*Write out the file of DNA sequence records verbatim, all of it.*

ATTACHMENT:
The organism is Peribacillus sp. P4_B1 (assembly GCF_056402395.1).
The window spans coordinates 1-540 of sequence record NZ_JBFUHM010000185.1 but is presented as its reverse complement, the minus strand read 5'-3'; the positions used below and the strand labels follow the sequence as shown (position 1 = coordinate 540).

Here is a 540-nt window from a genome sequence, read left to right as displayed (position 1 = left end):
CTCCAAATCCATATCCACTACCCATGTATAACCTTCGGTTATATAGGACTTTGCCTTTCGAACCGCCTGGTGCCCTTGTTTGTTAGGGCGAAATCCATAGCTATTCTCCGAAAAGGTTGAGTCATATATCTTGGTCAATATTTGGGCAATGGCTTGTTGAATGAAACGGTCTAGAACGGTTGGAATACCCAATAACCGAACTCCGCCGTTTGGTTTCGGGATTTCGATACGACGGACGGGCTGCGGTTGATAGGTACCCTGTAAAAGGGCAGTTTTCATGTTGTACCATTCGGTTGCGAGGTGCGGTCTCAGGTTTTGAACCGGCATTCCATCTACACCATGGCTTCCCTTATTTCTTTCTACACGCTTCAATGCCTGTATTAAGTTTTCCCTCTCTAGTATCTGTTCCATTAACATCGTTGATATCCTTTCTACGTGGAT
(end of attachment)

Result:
The organism is Peribacillus sp. P4_B1 (assembly GCF_056402395.1).
The window spans coordinates 1-540 of sequence record NZ_JBFUHM010000185.1 but is presented as its reverse complement, the minus strand read 5'-3'; the positions used below and the strand labels follow the sequence as shown (position 1 = coordinate 540).

Here is a 540-nt window from a genome sequence, read left to right as displayed (position 1 = left end):
CTCCAAATCCATATCCACTACCCATGTATAACCTTCGGTTATATAGGACTTTGCCTTTCGAACCGCCTGGTGCCCTTGTTTGTTAGGGCGAAATCCATAGCTATTCTCCGAAAAGGTTGAGTCATATATCTTGGTCAATATTTGGGCAATGGCTTGTTGAATGAAACGGTCTAGAACGGTTGGAATACCCAATAACCGAACTCCGCCGTTTGGTTTCGGGATTTCGATACGACGGACGGGCTGCGGTTGATAGGTACCCTGTAAAAGGGCAGTTTTCATGTTGTACCATTCGGTTGCGAGGTGCGGTCTCAGGTTTTGAACCGGCATTCCATCTACACCATGGCTTCCCTTATTTCTTTCTACACGCTTCAATGCCTGTATTAAGTTTTCCCTCTCTAGTATCTGTTCCATTAACATCGTTGATATCCTTTCTACGTGGAT